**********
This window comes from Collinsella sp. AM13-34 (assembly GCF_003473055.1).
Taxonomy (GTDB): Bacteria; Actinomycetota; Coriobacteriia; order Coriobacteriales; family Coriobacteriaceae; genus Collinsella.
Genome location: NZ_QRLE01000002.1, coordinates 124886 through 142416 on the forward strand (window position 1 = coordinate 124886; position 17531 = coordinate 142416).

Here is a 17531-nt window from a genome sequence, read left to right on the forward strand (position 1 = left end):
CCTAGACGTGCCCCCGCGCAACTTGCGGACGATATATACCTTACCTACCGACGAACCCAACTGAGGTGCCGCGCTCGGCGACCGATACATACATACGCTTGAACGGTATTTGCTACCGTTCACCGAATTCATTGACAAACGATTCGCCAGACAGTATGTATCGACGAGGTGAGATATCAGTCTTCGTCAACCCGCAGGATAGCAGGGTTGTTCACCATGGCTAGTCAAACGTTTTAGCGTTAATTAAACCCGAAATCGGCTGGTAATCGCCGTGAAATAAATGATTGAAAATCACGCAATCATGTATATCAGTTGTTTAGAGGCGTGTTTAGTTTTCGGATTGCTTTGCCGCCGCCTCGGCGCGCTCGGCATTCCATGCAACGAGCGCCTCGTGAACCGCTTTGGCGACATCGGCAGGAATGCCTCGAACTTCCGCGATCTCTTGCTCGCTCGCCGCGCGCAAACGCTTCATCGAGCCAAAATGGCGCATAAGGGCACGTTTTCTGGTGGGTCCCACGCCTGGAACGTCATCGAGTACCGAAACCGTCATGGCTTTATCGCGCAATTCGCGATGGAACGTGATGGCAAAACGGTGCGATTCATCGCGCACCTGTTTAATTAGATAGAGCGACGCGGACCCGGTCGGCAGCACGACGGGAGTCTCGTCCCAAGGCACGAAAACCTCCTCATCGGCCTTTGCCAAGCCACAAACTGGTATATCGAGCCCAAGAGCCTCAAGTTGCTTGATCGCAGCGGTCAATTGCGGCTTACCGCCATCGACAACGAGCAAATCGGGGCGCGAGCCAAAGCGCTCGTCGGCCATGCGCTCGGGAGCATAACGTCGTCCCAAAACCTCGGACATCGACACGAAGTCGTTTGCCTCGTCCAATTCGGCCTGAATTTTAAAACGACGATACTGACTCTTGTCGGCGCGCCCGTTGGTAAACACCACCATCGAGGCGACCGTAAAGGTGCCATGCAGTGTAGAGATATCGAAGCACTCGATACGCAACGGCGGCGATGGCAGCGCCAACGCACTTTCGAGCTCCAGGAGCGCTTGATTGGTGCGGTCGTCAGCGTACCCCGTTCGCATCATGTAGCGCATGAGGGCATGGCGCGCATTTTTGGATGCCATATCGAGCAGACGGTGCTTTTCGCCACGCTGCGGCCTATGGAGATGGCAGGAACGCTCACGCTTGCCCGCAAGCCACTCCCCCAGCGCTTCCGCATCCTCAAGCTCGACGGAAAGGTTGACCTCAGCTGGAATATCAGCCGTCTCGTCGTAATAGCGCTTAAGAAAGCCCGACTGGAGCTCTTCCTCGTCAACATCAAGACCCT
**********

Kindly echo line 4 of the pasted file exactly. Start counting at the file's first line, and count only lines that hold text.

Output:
Here is a 17531-nt window from a genome sequence, read left to right on the forward strand (position 1 = left end):